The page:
This past fall, I learned inspiration can sometimes come from the most unlikely places. When my mentor assigned me Emily Dickinson, I thought of the ten years of song and dance I had to perform for my high school students during Dickinson week. Before we even read any of Dickinson’s poems, my students began their complaints, “She’s depressing,” “She just writes about death,” “Can’t we read something happy,” “All of her poems can be read to the tune of ‘The Yellow Rose of Texas.’” And, I was guilty of holding the same prejudice about the poetress. Of course, I told my students they needed to read her because she paved the path for new styles of writing which influenced and inspired poets who followed her; I didn't know she would later inspire me.
The problem is high school textbooks (no matter what edition or publication) all feature the same handful of poems.Dickinson’s topics range far beyond just the topic of mortality, though. Even the poems that do explore the topics of death and loneliness are not really mournful; in fact, they actual celebrate death and loneliness in a way. Perhaps these skewed perceptions are why Dickinson chose to skew her verse with slant rhyme and alternating meter rather than adhere to the traditional standards that would have gotten her more publication in her lifetime.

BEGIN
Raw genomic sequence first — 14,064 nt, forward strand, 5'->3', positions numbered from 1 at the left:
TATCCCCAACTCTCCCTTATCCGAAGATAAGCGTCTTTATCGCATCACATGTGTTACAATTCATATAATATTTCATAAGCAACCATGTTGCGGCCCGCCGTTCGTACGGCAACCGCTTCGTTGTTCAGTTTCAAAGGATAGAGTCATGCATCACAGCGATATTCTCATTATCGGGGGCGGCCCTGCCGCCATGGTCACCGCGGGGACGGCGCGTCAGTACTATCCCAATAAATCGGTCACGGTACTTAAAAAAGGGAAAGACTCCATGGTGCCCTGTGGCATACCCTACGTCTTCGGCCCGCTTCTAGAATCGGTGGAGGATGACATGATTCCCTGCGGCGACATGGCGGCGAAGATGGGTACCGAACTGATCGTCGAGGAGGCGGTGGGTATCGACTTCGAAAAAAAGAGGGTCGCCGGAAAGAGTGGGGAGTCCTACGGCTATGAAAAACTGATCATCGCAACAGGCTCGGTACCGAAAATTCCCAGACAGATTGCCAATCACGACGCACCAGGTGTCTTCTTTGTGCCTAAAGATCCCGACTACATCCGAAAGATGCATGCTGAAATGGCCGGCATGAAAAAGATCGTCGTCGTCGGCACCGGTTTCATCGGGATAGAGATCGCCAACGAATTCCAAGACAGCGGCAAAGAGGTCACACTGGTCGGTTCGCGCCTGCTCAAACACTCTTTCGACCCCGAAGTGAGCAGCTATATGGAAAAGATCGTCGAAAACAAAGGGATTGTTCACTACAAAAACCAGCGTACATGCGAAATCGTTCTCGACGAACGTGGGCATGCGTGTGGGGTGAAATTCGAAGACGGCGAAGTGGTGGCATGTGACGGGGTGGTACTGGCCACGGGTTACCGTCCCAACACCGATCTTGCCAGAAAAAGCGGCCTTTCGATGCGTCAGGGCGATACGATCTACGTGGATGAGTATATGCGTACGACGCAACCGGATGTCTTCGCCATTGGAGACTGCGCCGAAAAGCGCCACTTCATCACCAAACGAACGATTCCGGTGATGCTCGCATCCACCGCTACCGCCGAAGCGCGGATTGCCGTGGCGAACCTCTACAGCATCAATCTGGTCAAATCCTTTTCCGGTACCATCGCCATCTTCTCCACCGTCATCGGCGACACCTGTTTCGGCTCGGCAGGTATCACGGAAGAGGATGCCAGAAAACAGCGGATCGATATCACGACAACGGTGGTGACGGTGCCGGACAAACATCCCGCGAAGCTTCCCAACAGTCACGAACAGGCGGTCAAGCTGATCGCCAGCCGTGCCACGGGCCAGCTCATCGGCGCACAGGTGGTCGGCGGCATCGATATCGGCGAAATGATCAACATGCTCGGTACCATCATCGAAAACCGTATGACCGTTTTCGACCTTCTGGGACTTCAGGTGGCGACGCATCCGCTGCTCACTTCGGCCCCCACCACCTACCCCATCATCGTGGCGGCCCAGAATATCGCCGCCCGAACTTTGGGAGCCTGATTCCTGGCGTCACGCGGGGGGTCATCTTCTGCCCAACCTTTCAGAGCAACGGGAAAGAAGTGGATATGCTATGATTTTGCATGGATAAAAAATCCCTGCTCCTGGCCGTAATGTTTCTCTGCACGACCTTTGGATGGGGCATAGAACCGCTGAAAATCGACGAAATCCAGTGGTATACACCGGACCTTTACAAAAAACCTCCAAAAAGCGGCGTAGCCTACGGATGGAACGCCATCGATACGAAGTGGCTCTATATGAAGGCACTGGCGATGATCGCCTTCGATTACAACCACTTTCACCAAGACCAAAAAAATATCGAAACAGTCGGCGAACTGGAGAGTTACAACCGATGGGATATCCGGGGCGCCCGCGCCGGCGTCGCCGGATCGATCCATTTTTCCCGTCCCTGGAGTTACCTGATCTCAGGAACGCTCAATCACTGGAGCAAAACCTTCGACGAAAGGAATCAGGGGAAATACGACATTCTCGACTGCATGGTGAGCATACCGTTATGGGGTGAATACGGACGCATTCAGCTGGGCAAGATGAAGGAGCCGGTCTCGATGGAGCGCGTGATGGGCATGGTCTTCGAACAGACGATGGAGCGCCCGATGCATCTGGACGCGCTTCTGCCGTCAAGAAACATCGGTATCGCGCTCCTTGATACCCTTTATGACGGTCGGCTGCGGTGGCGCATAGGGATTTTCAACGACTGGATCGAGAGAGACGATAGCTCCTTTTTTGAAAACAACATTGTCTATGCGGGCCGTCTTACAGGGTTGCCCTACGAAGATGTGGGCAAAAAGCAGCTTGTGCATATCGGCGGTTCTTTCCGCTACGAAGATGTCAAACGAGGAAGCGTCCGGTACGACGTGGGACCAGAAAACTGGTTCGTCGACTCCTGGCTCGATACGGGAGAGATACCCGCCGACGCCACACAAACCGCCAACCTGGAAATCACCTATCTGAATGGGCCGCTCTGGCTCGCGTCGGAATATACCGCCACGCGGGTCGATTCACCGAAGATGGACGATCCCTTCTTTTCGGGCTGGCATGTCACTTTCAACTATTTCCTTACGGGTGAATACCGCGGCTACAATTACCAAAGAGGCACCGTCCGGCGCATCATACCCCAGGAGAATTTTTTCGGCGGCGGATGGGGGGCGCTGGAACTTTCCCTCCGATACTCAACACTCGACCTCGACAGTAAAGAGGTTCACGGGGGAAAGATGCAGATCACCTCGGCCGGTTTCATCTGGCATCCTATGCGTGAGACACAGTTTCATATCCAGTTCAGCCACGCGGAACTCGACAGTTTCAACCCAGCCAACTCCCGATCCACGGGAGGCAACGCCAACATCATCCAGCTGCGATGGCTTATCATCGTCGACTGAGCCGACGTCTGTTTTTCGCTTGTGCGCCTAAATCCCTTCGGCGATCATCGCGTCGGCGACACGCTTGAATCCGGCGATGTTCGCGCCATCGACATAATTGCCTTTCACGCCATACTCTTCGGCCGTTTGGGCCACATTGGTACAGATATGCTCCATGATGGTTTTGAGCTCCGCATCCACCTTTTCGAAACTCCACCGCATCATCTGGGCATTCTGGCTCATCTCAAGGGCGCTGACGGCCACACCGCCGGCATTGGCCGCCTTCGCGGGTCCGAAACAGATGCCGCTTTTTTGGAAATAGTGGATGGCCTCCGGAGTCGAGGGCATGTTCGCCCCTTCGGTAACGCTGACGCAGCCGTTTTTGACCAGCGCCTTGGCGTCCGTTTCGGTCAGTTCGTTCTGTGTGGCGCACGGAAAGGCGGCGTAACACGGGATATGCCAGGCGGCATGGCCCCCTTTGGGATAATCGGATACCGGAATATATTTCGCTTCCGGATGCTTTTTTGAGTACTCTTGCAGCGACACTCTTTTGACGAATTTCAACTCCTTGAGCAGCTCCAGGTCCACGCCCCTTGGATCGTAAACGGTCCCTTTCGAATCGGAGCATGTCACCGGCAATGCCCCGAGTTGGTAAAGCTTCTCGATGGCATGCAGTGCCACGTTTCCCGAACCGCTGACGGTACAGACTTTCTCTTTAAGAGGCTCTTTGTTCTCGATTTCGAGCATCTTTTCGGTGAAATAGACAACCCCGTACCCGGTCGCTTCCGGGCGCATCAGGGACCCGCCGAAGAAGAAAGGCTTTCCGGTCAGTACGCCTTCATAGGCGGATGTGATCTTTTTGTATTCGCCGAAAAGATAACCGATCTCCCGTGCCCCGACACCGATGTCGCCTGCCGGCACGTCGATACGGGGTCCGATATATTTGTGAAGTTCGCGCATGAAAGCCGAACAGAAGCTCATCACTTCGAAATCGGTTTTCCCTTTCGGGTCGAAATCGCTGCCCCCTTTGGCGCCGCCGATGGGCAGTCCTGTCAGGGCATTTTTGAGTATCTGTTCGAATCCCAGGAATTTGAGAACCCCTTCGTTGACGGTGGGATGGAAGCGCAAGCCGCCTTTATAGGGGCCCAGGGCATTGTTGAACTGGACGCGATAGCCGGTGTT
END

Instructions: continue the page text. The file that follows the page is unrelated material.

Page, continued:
I am thankful for the opportunity to read collections (sometimes complete collections) of authors I would have never picked up on my own. We never know. We could easily learn more from the dark horses and writers we've avoided than the ones with whom we think we share an aesthetic. Even though I don't see myself composing poems inspired by Dickinson's form, she has become my kindred spirit in taking risks.
If you were inspired by one of your fall or spring reads, please share because the rest of us could benefit by formally meeting that author's texts.